I fully admit to approaching the topic of the Apocrypha with a skeptical eye to its value for contemporary Christians. My definition of value, in retrospect, was very narrow and preconceived, which I imagine is common in layperson circles. The readings this week expanded my definition of value to surpass what the text itself might say, outwards towards what role the text might have played for Jews and Christians who found their faith at a moment when nearly all aspects of the literary world were substantially different than ours. The collection of works contained in the Apocrypha and Pseudepigrapha serve to give us insight into a world quite foreign to our own.

If we want to understand the New Testament, we must understand the human writers who contributed, and furthermore the world in which they are living. DeSilva encourages the study of these books to provide a “fuller, more reliable picture” of the Judaism that immediately predates Christianity, and which goes on to eventually become or influence contemporary Judaism (DeSilva, 20). They serve to help us understand certain shades of the friction Paul might have encountered as he enters the synagogues to proclaim Christ. The literature being read in those spaces, how regularly, and the degree of acceptance (if it defiles the hands) would positively shape comparisons and critical thoughts of those coming into contact with the Apostles and teachers during the times described in our New Testament. These primary texts, then, have value in helping us rebuild the world of Early Christianity.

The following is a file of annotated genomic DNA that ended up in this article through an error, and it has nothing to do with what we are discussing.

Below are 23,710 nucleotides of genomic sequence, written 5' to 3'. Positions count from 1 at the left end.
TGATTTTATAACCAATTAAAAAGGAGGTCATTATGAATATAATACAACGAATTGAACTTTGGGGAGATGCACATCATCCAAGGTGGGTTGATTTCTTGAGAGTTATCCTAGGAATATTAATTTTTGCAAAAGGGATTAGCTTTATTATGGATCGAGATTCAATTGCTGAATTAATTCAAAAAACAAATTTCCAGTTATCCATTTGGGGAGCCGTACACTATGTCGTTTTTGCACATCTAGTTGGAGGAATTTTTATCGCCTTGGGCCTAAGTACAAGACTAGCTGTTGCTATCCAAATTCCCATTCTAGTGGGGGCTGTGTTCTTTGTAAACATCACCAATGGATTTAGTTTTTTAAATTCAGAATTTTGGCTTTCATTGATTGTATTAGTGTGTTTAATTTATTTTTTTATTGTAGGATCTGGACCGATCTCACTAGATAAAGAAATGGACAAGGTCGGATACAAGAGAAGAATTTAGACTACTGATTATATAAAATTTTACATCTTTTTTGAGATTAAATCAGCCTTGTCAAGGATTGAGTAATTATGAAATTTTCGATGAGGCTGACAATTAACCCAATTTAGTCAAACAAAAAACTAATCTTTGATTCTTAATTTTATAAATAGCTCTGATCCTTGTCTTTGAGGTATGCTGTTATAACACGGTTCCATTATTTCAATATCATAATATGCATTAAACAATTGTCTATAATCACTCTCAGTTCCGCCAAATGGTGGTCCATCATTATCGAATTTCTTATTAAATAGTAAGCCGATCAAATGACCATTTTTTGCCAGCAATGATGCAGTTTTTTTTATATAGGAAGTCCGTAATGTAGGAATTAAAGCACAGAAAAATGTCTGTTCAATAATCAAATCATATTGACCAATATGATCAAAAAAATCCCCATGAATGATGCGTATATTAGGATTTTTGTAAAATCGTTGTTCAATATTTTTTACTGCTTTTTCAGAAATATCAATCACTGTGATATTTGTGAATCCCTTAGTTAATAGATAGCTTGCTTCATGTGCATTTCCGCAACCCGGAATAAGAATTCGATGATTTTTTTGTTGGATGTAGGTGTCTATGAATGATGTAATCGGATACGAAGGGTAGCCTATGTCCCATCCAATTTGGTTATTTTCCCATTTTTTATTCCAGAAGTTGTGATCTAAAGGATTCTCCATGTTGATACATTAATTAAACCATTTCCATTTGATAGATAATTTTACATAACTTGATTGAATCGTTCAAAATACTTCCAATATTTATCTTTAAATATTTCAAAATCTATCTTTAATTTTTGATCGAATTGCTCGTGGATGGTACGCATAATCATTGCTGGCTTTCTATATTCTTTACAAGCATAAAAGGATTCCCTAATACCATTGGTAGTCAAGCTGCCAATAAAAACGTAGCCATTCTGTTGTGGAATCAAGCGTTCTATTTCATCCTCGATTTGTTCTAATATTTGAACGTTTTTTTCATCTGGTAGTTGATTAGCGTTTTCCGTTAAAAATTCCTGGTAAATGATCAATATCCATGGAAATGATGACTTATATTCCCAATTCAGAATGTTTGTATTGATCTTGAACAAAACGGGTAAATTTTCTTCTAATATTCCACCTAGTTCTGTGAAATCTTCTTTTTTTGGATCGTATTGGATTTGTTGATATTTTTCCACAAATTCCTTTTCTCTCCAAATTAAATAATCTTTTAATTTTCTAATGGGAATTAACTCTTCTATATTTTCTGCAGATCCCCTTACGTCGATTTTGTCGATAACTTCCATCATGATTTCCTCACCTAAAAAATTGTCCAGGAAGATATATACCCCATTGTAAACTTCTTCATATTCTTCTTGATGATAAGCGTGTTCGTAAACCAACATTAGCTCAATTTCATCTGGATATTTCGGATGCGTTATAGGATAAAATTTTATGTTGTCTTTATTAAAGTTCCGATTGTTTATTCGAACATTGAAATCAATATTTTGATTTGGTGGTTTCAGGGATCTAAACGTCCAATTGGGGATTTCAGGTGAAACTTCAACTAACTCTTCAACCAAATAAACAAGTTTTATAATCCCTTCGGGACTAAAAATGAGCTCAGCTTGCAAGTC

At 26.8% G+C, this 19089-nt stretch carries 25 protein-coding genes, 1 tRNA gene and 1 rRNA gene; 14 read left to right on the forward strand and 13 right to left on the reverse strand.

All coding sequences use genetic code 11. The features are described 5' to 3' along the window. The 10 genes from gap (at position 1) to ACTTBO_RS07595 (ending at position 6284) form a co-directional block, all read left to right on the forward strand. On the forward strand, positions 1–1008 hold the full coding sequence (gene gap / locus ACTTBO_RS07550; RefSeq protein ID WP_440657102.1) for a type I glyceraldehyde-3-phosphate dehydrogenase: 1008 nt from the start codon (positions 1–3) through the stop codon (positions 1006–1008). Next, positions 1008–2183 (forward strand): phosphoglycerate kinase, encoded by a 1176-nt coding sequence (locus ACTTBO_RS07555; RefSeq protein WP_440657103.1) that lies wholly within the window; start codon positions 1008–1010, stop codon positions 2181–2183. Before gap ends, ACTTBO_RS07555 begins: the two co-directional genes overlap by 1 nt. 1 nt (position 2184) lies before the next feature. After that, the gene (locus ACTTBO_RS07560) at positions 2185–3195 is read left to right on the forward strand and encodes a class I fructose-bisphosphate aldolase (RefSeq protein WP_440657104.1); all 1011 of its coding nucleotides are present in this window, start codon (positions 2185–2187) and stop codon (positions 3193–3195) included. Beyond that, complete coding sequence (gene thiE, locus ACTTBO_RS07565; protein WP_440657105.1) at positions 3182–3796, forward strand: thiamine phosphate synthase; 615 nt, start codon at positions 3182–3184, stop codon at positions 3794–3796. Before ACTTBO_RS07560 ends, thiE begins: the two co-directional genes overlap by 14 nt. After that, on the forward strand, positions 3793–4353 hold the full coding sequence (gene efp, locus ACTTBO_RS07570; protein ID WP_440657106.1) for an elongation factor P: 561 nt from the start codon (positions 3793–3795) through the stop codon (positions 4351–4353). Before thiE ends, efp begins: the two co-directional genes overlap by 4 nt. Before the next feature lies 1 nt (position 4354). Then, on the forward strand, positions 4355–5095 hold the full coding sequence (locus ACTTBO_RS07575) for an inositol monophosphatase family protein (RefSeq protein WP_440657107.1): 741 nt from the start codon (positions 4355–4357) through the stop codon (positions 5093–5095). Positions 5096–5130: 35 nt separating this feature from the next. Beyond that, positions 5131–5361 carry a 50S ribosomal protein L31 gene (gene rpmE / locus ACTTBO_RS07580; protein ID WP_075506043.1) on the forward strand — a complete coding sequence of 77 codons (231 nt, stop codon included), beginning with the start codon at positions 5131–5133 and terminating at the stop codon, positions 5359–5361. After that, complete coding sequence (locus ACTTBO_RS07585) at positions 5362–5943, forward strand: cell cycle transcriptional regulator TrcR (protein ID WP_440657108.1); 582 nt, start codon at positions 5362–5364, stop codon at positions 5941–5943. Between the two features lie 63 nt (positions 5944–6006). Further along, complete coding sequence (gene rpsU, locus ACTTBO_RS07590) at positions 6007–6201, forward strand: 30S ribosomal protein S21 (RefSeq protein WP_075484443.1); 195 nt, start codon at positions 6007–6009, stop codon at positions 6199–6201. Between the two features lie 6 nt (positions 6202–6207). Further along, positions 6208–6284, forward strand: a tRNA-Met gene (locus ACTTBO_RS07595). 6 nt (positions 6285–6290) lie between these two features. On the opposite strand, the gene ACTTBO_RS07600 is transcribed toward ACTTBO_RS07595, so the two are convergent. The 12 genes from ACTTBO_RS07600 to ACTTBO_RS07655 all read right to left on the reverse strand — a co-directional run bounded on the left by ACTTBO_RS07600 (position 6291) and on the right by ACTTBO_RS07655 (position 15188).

Beyond understanding the worldview of Jewish converts to Christianity, it’s also potentially helpful for us to consider the implications of early church choices to hold onto these texts, while Jewish communities abandoned them (DeSilva, 27). The reasons that these works disappeared from Jewish tradition may have much more to do with the language of origin or the recognition that God had stopped inspiring words of the prophets than any opposition to Christianity, per se.

Simultaneously though, what value did early Christianity see in these books? Was the inclusion of these extra-canonical works the result of the early father’s perspective (or lack thereof) concerning canon, or rather deliberate inclusion of works that displayed practical value? Perhaps the statement McDonald makes about contemporary choices of texts applies in antiquity, that “[t]he texts that speak to our immediate needs and circumstances are the ones that we tend to favor…” (McDonald, 62).

While I ultimately land in opposition to both Jerome’s suggestion to divide the Old Testament into “canonical” and “ecclesiastical” books as well as Augustine’s outright advocacy for the Septuagint text, my appreciation of the Apocryphal and Pseudepigraphal literature has increased. I expect that I will find myself much more interested in the ongoing discussions about the influence these texts had on the formative years before and during the rise of Christianity and how they might have shaped the worldview of Christians and Jews alike.